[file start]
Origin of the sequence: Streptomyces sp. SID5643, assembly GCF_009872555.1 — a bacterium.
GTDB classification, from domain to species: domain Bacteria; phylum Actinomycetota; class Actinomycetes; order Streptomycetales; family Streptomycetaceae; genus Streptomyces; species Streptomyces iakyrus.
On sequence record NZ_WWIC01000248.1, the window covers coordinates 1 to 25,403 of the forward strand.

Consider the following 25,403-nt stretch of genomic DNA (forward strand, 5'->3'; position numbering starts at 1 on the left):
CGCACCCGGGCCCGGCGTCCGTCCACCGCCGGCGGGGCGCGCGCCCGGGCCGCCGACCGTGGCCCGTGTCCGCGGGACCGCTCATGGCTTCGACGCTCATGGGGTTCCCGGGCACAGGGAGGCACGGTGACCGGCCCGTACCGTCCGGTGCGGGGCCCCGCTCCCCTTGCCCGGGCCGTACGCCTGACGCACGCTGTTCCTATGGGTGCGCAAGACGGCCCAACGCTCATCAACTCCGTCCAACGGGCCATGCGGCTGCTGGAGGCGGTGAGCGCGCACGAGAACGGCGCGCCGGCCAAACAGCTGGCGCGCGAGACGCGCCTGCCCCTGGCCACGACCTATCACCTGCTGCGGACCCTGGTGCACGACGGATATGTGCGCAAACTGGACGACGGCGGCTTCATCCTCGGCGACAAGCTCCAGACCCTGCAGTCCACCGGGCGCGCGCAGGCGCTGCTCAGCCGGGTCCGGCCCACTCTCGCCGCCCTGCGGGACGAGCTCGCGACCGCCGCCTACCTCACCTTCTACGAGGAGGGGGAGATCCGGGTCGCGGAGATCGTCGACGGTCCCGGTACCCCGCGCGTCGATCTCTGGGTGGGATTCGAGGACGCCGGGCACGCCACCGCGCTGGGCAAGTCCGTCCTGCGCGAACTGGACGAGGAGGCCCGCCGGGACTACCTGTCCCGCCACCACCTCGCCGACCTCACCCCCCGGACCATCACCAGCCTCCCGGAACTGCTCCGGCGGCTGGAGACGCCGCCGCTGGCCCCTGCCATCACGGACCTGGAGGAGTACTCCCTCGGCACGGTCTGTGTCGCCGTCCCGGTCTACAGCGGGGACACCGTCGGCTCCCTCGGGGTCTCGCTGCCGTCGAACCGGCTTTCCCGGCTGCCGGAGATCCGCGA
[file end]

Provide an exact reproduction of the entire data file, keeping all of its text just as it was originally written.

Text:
Origin of the sequence: Streptomyces sp. SID5643, assembly GCF_009872555.1 — a bacterium.
GTDB classification, from domain to species: domain Bacteria; phylum Actinomycetota; class Actinomycetes; order Streptomycetales; family Streptomycetaceae; genus Streptomyces; species Streptomyces iakyrus.
On sequence record NZ_WWIC01000248.1, the window covers coordinates 1 to 25,403 of the forward strand.

Consider the following 25,403-nt stretch of genomic DNA (forward strand, 5'->3'; position numbering starts at 1 on the left):
CGCACCCGGGCCCGGCGTCCGTCCACCGCCGGCGGGGCGCGCGCCCGGGCCGCCGACCGTGGCCCGTGTCCGCGGGACCGCTCATGGCTTCGACGCTCATGGGGTTCCCGGGCACAGGGAGGCACGGTGACCGGCCCGTACCGTCCGGTGCGGGGCCCCGCTCCCCTTGCCCGGGCCGTACGCCTGACGCACGCTGTTCCTATGGGTGCGCAAGACGGCCCAACGCTCATCAACTCCGTCCAACGGGCCATGCGGCTGCTGGAGGCGGTGAGCGCGCACGAGAACGGCGCGCCGGCCAAACAGCTGGCGCGCGAGACGCGCCTGCCCCTGGCCACGACCTATCACCTGCTGCGGACCCTGGTGCACGACGGATATGTGCGCAAACTGGACGACGGCGGCTTCATCCTCGGCGACAAGCTCCAGACCCTGCAGTCCACCGGGCGCGCGCAGGCGCTGCTCAGCCGGGTCCGGCCCACTCTCGCCGCCCTGCGGGACGAGCTCGCGACCGCCGCCTACCTCACCTTCTACGAGGAGGGGGAGATCCGGGTCGCGGAGATCGTCGACGGTCCCGGTACCCCGCGCGTCGATCTCTGGGTGGGATTCGAGGACGCCGGGCACGCCACCGCGCTGGGCAAGTCCGTCCTGCGCGAACTGGACGAGGAGGCCCGCCGGGACTACCTGTCCCGCCACCACCTCGCCGACCTCACCCCCCGGACCATCACCAGCCTCCCGGAACTGCTCCGGCGGCTGGAGACGCCGCCGCTGGCCCCTGCCATCACGGACCTGGAGGAGTACTCCCTCGGCACGGTCTGTGTCGCCGTCCCGGTCTACAGCGGGGACACCGTCGGCTCCCTCGGGGTCTCGCTGCCGTCGAACCGGCTTTCCCGGCTGCCGGAGATCCGCGA